Stuff your parents banned

Discussion in 'Cafe toonzone' started by Peter Paltridge, Mar 27, 2014.

  1. Peter Paltridge

    Peter Paltridge Steven Sword!

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    I was reading this:
    How We Won the War on Dungeons & Dragons

    It was interesting because I missed the whole thing (you had to be adolescent or older in the mid-80's for it to affect you), but it reminded me of several similar waves of hysteria regarding Protecting Our Children that I had to live through.

    For example, I remember when the original Ninja Turtle movie came out in the summer of 1990. Every media outlet proclaimed that it was the single most violent movie ever made, and that any parent who let their kid see it was irresponsible and should be whipped with chains. Needless to say, I still haven't seen that one in full.

    My parents' level of censorship fluctuated depending on the medium. When it came to comic books, my mom was one of Dr. Wertham's last holdouts and judged EVERYTHING with a superhero in it as evil and corruptible. (Of course, if I'd grown up with some of that Liefeld stuff, I probably WOULD have become a criminal, but I digress.)

    The heaviest form of censorship came down on things I wrote and drew myself. No kidding. I was very heavily restricted when it came to my own thoughts. I remember my mother getting angry when a character appeared in a cartoon I'd made with the name "Ima Jerk." "That's not nice, calling someone a jerk!!" she raged. Um.....ok. A few weeks later she got angry with me for a scene in which a toilet appeared. After that I quit showing my parents my work. At its height, I was forbidden to draw dragons (my uncle had convinced my parents, briefly, that they were real and associated with Satan) and even forbidden to draw....fire. They banned fire once.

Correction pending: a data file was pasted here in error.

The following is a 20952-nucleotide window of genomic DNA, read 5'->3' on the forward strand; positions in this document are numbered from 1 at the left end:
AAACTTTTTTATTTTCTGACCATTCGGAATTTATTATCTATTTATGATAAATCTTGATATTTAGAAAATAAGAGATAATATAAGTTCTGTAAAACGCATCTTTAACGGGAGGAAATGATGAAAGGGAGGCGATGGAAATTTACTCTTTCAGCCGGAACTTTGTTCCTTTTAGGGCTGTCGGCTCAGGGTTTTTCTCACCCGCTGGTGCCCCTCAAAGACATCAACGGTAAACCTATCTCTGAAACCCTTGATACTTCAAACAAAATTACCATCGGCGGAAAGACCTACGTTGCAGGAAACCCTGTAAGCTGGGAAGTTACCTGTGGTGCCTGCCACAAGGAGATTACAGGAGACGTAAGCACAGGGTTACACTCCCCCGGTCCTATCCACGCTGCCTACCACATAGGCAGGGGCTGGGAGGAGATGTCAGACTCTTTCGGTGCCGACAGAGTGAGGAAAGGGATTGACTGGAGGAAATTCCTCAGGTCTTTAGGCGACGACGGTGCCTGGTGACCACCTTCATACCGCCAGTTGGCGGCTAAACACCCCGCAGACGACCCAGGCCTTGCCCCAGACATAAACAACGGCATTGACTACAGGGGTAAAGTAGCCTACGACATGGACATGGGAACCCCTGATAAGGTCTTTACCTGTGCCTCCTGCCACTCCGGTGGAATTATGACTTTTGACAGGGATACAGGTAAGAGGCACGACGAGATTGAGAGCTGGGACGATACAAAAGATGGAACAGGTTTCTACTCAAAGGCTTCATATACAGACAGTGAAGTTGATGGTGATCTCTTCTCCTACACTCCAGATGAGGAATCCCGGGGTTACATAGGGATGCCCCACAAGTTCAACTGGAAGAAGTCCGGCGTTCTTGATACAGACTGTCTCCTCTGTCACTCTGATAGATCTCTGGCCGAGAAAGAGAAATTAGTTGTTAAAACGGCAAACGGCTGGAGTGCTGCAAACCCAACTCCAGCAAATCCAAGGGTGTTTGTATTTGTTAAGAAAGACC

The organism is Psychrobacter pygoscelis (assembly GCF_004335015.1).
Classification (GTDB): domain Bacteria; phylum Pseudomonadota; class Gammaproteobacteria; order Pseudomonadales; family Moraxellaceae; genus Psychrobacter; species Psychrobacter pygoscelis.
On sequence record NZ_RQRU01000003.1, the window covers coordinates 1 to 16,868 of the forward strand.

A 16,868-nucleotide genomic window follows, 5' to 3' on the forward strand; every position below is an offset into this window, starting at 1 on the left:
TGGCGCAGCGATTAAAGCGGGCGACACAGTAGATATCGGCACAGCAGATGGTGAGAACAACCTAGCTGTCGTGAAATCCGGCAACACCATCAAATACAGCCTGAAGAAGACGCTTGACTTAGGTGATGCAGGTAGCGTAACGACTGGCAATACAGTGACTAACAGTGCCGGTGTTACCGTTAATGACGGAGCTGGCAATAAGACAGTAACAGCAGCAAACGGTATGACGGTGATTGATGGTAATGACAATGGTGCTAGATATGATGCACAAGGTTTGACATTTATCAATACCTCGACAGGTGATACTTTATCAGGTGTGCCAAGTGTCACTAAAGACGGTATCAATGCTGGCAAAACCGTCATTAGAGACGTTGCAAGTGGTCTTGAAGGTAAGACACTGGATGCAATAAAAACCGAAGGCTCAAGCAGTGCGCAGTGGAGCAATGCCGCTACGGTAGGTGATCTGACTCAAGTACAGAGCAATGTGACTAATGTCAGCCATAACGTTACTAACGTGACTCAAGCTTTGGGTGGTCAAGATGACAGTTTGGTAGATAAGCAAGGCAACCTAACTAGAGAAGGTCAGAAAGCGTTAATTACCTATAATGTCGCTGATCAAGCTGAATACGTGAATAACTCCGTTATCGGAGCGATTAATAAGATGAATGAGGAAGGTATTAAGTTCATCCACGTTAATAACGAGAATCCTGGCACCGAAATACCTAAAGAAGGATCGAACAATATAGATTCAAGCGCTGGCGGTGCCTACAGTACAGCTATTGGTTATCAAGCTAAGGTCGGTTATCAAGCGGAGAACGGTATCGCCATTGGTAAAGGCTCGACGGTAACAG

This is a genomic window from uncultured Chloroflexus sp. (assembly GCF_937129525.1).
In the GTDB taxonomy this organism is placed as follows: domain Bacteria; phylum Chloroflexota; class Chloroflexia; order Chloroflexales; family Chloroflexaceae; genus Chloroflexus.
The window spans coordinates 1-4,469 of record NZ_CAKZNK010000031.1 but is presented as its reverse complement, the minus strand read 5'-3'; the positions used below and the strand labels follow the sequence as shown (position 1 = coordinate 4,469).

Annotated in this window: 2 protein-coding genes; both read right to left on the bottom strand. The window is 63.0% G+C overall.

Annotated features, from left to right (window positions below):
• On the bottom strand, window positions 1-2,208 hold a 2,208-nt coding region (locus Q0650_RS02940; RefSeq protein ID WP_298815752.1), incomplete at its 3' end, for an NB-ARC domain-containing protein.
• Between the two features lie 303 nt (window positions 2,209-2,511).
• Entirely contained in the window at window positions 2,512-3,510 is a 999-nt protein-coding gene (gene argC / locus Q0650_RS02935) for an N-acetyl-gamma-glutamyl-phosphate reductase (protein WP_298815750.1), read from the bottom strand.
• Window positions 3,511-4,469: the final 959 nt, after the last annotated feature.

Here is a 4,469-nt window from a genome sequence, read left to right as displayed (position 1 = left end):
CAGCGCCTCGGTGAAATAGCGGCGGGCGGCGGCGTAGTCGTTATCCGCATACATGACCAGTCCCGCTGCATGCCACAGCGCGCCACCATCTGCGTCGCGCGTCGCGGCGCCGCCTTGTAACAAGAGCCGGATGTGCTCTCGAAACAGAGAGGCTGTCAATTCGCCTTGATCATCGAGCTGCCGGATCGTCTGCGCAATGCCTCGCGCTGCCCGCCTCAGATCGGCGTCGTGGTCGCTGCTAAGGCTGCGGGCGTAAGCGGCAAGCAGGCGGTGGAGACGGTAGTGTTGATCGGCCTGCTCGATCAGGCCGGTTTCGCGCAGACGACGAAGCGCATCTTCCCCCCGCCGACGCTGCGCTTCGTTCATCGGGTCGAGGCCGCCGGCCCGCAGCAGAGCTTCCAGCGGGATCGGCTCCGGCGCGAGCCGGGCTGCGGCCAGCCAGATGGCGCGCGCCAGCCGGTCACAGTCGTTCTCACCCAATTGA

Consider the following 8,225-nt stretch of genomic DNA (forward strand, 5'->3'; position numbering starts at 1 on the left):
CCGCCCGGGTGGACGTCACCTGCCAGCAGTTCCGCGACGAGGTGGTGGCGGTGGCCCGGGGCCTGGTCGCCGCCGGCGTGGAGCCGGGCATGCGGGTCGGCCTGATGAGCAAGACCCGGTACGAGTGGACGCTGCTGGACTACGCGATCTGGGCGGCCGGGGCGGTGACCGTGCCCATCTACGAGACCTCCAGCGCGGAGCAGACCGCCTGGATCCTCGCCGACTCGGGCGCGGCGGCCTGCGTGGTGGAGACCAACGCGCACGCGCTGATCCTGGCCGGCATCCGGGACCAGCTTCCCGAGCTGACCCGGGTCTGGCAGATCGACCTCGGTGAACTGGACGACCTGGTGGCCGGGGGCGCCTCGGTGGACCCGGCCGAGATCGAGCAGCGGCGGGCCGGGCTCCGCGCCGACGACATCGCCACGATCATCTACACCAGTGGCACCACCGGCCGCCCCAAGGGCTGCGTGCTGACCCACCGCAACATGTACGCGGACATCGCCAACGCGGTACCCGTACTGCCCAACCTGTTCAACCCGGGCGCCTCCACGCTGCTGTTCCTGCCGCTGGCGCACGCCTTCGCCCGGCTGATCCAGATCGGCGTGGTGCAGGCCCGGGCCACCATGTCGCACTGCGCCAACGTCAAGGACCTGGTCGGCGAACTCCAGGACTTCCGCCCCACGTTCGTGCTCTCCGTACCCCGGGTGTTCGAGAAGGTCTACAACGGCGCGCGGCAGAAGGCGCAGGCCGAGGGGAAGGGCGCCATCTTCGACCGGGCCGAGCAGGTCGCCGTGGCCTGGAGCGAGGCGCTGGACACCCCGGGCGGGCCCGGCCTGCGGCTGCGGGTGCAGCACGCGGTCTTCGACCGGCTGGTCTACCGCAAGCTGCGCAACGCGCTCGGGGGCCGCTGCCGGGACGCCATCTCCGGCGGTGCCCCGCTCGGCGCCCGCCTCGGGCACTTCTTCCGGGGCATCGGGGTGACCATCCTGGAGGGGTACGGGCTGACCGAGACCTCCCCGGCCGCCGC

She was most lenient when it came to movies -- I was allowed to rent films up to PG-13 as soon as I was young enough to watch a TV. To this day I have no idea why she was so forgiving of cinema profanity, but it was the one medium where she trusted me not to be stupid enough to imitate anything, and for that, I never argued about it. Why would I?

    Eventually I was old enough that they couldn't control me anymore. When Pokemon first came out I had the games and played them regularly. That was when my parents reached into their church newsletter and pulled out a badly-Xeroxed pamphlet called "THE TRUTH ABOUT POKEMON" that alleged, among other things, the seizure incident in Japan was due to demons flying out of the Pokemon show and possessing children. They bought every word.
     
  2. Peter Paltridge

    Peter Paltridge Steven Sword!